Indeed, women’s rugby has advanced considerably since then into today (see article 5 for more discussion on developments in women’s rugby). At the close of the nineteenth century, “It was then the ‘correct thing’ for a young lady to lounge about, delicate and pale, and slim; but everywhere now that girl is considered the most ladylike who takes her exercise and enjoys the consequent good appetite and colour.”
Comments like this– concerned with the appearance of women, particularly with the paleness of their skin– imply that Pakeha women stood front and centre of this debate. Māori women and women of other ethnicities are not mentioned. In turn, it also suggests that Pakeha women were the only ‘proper women’ society accepted during the 1880s. Unfortunately, as we will see in later articles, this sentiment remained in the background of discussions involving women’s sport for much of the 20th century.
Despite Webbe’s response being published (and including quite radical claims for the time) was surprising. However, the Auckland Star published it with a disclaimer stating that Webbe’s response did not mean that the Star shared her opinions. It also acknowledged that despite the talent some women on the rugby team possessed “popular taste is still elevated enough to insist upon grace and beauty in the exhibitions by female athletes.”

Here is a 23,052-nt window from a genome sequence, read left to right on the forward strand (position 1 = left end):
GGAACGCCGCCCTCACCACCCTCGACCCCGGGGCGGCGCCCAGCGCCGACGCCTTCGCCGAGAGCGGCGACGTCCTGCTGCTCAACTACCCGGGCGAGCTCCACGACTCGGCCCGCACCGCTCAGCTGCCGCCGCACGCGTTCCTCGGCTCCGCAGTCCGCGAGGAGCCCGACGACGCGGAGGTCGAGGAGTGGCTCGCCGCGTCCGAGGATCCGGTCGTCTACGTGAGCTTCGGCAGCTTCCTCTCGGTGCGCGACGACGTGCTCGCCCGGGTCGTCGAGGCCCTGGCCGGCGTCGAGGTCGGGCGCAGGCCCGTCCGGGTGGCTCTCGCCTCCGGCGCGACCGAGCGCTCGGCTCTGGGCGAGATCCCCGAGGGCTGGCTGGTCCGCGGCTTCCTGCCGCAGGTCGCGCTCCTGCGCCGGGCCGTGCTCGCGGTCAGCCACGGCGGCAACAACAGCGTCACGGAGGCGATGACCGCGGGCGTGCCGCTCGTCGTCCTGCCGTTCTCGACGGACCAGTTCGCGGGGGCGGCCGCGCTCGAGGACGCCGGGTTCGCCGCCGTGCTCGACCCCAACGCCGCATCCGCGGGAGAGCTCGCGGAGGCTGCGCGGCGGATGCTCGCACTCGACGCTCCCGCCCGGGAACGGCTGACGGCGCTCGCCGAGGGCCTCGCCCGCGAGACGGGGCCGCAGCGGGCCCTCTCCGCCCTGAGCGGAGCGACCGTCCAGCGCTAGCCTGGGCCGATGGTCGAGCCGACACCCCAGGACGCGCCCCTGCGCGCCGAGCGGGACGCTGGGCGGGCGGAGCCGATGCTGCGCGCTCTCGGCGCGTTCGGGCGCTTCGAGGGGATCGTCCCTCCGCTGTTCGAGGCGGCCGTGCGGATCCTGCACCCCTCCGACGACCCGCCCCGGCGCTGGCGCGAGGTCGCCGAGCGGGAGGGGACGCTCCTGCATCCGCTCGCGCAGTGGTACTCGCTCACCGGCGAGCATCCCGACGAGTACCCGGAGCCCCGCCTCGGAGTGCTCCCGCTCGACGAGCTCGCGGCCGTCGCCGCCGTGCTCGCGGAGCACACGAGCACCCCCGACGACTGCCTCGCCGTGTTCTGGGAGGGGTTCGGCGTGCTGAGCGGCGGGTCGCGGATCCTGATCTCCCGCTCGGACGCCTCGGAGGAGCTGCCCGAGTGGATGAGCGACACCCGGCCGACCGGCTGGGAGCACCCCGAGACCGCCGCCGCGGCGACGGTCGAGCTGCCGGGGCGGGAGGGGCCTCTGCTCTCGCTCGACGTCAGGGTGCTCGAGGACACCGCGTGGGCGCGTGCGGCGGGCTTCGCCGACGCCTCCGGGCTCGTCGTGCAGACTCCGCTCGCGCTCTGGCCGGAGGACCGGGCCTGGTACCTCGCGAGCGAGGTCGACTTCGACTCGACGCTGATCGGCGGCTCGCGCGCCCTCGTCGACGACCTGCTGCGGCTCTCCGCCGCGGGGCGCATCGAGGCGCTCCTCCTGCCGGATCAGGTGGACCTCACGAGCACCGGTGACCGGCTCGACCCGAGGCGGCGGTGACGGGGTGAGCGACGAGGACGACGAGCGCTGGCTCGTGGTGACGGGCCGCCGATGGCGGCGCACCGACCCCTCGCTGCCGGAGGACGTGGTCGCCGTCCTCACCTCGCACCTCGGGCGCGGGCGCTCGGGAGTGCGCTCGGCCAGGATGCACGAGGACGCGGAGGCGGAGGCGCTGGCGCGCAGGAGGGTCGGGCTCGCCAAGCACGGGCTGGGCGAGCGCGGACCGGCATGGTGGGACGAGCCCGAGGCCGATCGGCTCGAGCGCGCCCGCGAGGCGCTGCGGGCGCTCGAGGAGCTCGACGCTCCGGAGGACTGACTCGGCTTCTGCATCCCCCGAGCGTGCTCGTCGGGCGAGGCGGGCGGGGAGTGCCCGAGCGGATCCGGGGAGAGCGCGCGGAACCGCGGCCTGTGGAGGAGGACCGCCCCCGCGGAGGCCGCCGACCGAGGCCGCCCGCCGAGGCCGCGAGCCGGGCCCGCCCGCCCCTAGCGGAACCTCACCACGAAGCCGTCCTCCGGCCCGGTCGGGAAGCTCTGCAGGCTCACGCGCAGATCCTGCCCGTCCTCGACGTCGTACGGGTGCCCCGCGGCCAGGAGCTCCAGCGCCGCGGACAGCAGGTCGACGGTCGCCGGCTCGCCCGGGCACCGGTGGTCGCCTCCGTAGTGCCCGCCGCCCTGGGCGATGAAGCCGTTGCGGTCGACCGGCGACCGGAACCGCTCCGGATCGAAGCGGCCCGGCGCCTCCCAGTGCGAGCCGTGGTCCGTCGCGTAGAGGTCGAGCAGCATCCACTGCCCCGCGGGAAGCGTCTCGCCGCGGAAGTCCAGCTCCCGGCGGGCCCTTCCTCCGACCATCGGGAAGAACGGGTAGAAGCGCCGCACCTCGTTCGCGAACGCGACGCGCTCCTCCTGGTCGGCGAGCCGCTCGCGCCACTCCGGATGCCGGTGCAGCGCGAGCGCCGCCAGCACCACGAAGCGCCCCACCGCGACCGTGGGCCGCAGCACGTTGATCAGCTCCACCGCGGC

During the early 20th century, women’s sports can be sorted into three different categories. The first were sports that both women and men played (sometimes together), such as tennis and basketball. Basketball gained popularity in Auckland, on account that the teams could consist of mixed sexes. The non-contact nature of the game meant that both men and women could play together without “any fear of roughness being introduced.” The second were sports that were generally accepted as ‘feminine.’ Sports like hockey, netball, dancing and marching fell into this category and generally received the most public support. The third were the ‘masculine’ sports or sports that were traditionally dominated by men. This included rugby, football and cricket. These sports received a lot of public disapproval and were often accompanied by criticism of the women’s skills in comparison to men.
It appears to be a common theme that whether sports were considered ‘unwomanly’ by some, or praised by others, they were expected to be only temporary pastimes until a girl found a husband and commenced the domestic roles expected of her. Some sports were criticized because a woman did not look nice whilst playing, preventing them from piquing a man’s interest. Women’s cricket in 1890 was deemed ‘ungraceful’ and in a letter to the editor of the New Zealand Graphic it was stated that “no woman looks nice when she is running, and if they could only see themselves no girls would play cricket.”